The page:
A review of recent cases in Canada provides some examples of what the courts have found to be constructive dismissals. First up is a case where the claim of constructive dismissal was rejected. In Lemay v. Canada Post Corp., Marc Lemay alleged he had been constructively dismissed for a number of reasons, including an increase in his annual sales target from $10 million to $120 million, a change of title from direct marketing specialist to communications solution specialist, relocation to a home office and slanderous comments made by a colleague.

Justice Smith of the Ontario Superior Court of Justice reviewed the legal test for constructive dismissal, as set out by the Supreme Court of Canada in Farber v. Royal Trust Co.:

“...where an employer unilaterally makes a fundamental or substantial change to an employee’s contract of employment... a change that violates the contract’s terms... the employer is committing a fundamental breach of the contract that results in its termination and entitles the employee to consider himself or herself constructively dismissed. The employee can then claim damages from the employer in lieu of notice.”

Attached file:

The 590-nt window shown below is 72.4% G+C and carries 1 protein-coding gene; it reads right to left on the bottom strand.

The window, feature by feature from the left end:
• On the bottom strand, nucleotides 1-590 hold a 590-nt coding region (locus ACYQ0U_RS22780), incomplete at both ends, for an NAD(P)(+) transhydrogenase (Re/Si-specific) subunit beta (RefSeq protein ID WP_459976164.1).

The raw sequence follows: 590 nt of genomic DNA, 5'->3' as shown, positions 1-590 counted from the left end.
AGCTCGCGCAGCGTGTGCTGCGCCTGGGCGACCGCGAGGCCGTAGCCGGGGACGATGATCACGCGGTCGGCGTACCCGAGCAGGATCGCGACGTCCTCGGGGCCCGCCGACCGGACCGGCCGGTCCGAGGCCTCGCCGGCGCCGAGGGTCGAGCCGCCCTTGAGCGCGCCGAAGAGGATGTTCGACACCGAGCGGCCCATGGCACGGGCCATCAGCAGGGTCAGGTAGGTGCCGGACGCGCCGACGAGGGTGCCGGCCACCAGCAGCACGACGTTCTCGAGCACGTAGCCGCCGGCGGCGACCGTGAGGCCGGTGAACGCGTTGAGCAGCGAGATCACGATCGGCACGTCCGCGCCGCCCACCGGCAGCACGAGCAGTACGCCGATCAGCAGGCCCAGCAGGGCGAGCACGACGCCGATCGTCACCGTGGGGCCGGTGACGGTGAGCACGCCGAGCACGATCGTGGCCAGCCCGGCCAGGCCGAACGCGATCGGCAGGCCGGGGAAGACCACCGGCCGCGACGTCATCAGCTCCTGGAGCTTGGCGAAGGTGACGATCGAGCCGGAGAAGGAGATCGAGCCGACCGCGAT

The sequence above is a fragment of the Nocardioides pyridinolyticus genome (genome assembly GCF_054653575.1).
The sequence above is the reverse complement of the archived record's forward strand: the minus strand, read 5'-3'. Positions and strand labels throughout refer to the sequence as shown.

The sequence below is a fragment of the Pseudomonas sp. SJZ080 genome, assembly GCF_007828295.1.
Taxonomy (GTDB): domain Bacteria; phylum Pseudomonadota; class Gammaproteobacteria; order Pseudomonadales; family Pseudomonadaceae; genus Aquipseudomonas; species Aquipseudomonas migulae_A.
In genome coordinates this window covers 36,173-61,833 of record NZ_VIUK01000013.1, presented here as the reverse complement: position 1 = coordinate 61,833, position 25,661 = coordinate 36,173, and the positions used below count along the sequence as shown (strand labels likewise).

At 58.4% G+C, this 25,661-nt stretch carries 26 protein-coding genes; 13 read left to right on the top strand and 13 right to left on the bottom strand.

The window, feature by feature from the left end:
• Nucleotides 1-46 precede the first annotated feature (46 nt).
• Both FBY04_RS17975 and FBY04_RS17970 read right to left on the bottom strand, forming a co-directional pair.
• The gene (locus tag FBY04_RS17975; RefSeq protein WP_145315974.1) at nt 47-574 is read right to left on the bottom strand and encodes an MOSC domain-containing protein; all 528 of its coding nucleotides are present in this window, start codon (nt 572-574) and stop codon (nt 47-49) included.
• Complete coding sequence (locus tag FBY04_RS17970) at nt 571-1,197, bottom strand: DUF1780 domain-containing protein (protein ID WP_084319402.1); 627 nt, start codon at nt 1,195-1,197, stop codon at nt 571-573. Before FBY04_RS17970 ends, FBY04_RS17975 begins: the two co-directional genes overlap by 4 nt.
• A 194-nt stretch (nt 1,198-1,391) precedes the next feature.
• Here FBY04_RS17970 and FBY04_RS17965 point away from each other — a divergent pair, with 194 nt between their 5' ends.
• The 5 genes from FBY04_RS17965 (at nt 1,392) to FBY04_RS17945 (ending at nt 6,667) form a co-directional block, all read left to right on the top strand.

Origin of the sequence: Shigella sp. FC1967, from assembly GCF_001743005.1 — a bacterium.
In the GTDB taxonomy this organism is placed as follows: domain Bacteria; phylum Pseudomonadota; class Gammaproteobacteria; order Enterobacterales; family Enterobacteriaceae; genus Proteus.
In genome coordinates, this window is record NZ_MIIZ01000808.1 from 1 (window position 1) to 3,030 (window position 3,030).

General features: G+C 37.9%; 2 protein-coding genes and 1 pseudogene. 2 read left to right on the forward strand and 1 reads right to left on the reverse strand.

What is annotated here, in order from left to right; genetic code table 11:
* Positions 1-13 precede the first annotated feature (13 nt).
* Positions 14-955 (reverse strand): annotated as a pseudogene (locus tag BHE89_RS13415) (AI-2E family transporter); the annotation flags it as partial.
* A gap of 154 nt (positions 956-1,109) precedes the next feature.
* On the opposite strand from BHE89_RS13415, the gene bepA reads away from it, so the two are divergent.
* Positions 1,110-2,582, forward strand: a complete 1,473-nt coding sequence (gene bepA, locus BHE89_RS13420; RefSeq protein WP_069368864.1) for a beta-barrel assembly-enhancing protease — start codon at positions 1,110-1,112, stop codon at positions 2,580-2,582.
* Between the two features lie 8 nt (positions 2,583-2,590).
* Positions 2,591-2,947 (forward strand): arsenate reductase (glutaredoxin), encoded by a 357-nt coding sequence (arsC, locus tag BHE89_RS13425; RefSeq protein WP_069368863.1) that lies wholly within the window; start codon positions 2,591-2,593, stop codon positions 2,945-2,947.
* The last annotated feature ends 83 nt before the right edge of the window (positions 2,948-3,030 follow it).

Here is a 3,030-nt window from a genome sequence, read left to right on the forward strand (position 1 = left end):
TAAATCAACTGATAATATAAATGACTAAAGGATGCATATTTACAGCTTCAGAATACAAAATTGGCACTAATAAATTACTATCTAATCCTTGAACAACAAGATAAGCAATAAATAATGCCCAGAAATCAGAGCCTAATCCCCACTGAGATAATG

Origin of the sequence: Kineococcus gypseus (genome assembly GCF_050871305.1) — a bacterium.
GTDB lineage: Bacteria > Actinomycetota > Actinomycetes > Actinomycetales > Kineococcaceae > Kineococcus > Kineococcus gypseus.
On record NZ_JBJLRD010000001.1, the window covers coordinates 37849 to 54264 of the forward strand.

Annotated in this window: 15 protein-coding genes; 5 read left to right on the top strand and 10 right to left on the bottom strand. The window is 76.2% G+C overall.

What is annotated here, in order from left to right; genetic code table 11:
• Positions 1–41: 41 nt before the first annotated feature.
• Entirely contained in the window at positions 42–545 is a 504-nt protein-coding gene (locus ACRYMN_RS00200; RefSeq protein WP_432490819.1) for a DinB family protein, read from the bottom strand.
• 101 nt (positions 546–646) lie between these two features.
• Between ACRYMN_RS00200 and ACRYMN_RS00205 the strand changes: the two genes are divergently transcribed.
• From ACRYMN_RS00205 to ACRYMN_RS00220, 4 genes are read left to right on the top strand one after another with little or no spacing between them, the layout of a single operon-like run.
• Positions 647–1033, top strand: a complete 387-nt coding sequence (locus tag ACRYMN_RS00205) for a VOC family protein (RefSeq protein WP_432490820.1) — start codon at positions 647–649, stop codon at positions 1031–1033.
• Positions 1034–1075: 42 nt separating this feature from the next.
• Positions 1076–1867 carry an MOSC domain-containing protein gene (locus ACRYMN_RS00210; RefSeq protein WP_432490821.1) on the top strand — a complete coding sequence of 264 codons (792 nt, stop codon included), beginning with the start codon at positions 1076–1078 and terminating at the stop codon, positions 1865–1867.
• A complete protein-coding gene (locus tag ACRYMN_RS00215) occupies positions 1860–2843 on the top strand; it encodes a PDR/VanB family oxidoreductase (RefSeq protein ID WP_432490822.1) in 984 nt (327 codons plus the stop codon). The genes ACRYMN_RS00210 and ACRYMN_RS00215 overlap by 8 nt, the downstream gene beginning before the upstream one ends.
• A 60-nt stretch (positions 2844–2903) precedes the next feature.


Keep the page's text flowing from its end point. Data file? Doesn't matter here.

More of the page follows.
Justice Smith also confirmed previous decisions of the Ontario Court of Appeal and the Alberta Court of Queen’s Bench that the alleged grounds for constructive dismissal must be actual conduct of the employer and not simply the employee’s perception. In other words there must be some objective conduct on the part of the employer to constitute a constructive dismissal.

In reviewing the alleged bases for constructive dismissal in Lemay, Justice Smith found Lemay misconstrued the facts and that his individual sales target was not increased as alleged. He also found Lemay’s employment did not require an office at the corporation’s building and he did not object to the relocation to a home office — in fact, he worked there for three years. Although an employee will not be deemed to have accepted a change if he continues to work for a brief period of time without complaint, it is hard to explain a delay of three years. Finally the court found the slanderous comments made by a colleague were dealt with appropriately by the employer. As a result there was no evidence of a constructive dismissal.

When the promotion doesn’t work out

Two recent decisions in British Columbia address scenarios where an employee was promoted, and the employer subsequently decided the employee was not working out in her new position. In Wilson v. New Westminster Chamber of Commerce, Diane Wilson was hired in July 1998. The manager to whom she reported was dismissed in January 1999, and Wilson was offered the manager’s position, along with a slight increase in salary (although not to the same level as that of her former manager). Soon after the promotion, the chamber complained about her performance and began advertising the position. Wilson was invited to apply for it.